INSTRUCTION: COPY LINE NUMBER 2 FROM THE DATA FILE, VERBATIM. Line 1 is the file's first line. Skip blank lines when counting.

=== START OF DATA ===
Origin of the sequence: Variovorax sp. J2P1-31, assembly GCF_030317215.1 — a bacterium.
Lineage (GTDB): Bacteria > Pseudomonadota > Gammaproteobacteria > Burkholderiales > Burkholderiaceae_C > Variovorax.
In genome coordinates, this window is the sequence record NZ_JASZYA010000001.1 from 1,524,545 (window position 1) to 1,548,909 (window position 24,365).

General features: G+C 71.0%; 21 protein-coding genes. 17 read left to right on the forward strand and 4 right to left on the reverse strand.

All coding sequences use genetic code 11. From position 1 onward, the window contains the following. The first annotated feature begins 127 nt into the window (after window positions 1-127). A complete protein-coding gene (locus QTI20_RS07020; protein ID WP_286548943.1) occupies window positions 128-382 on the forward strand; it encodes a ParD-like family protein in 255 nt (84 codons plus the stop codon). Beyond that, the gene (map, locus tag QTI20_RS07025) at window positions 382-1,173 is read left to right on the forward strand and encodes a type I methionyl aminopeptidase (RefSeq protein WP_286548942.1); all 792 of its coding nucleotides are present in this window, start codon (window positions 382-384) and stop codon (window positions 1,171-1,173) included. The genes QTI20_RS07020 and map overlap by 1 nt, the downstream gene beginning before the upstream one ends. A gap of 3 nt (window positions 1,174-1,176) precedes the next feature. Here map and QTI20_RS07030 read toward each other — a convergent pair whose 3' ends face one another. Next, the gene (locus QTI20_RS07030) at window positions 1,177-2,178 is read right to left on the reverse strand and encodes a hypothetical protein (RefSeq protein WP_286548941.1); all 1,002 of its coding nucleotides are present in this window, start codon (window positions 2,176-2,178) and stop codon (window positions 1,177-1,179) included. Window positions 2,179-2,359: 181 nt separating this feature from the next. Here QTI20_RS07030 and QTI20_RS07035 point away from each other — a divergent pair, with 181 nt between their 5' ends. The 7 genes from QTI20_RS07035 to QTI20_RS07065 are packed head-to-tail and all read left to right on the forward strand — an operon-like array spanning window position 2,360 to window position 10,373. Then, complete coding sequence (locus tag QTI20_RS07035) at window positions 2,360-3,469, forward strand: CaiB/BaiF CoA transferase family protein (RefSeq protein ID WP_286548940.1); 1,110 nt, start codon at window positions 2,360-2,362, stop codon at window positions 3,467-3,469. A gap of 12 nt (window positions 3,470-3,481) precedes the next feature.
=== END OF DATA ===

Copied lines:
Lineage (GTDB): Bacteria > Pseudomonadota > Gammaproteobacteria > Burkholderiales > Burkholderiaceae_C > Variovorax.